Human Geography is divided into six subject areas that cover cultural, political, and economic aspects of people’s relationships with the Earth. The six human geography content areas overlap and include physical and environmental geography elements. Another area looks at the essential tools of human geography.
Everyone has heard of maps, but there are many other types of qualitative and quantitative tools that can be used in the search for understanding geography topics. Even—and especially—photographs, a visual record of the Earth, are part of the geographer’s craft.
Human geography, like any science, has many different theories and concepts that are useful to know. These include a concern with spatial questions—where things are located, how to find them, what scale or scales to use, how to group places that are similar together, and many others.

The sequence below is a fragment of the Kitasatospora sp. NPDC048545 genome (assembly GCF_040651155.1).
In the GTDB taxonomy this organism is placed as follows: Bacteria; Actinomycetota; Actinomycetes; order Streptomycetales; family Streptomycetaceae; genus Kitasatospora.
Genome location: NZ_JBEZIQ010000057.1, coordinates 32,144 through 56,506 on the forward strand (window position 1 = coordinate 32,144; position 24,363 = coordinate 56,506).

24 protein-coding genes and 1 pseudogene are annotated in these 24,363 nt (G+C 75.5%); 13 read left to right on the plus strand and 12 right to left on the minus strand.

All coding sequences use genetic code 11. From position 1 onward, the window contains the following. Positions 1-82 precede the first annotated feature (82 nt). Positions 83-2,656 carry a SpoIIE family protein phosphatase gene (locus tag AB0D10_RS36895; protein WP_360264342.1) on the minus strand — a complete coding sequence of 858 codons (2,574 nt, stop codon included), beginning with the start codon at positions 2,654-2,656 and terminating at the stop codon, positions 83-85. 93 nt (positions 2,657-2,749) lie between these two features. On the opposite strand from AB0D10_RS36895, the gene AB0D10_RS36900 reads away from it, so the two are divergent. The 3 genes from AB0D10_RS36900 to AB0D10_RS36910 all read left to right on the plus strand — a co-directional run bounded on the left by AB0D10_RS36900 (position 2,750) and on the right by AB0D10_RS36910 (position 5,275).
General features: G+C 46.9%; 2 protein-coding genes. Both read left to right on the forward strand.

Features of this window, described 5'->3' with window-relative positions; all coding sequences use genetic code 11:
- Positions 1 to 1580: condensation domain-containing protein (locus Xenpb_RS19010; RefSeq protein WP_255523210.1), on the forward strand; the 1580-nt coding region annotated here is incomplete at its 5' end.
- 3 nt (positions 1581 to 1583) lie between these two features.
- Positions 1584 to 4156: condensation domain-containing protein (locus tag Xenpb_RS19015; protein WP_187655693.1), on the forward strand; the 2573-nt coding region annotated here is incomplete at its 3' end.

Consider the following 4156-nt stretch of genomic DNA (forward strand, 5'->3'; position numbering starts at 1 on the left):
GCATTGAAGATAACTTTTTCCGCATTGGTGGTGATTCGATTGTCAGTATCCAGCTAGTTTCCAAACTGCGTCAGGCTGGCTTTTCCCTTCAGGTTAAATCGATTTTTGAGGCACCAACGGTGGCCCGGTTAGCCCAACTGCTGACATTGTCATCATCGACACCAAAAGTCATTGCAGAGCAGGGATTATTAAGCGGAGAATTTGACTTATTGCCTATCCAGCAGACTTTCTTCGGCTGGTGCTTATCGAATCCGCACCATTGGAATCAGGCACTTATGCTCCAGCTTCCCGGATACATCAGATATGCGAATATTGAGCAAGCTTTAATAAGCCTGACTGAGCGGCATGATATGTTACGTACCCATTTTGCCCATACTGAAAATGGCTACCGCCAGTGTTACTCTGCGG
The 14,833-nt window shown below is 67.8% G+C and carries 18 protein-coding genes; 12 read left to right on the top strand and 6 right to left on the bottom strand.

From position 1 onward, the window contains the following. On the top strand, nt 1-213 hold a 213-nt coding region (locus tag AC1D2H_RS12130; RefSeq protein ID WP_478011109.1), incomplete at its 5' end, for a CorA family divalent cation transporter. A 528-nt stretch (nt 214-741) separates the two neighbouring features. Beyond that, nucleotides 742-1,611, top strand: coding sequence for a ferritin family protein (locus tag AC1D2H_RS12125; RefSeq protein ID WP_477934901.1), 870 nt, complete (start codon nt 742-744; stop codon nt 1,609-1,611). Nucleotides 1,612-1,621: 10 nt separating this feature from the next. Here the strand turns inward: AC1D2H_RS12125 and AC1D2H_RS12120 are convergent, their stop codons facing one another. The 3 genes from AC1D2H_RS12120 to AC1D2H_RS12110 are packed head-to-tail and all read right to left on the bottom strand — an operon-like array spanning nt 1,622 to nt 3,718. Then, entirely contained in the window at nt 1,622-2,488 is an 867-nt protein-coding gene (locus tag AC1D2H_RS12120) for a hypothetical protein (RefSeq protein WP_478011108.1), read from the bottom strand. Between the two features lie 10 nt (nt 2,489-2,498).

Population geography studies the distribution and concentration of people and what that means for our world. Population geographers map and model where people are located and try to predict how and why populations will grow, shrink, or stabilize. How many people can live in a particular area comfortably? Can we change that? What if we run out of resources for these people? These are just some of the questions we ask in population geography.
Cultural geography looks at how expressions of human culture—language, food, religion, leisure activities, gender identity, the arts, and others—are situated and arranged in different places. “Cultural Landscape” is a central concept that recognizes that culture is expressed geographically; you can see it in action every time you go outside. People express their culture through the types of buildings they construct, the cars they drive, the restaurants they eat in, the sports they play, and so on. And culture doesn’t just stay in one place–it diffuses (spreads), coming into contact and sometimes into conflict with other cultures. That conflict, and avoidance of it, are at the heart of closely-related political geography.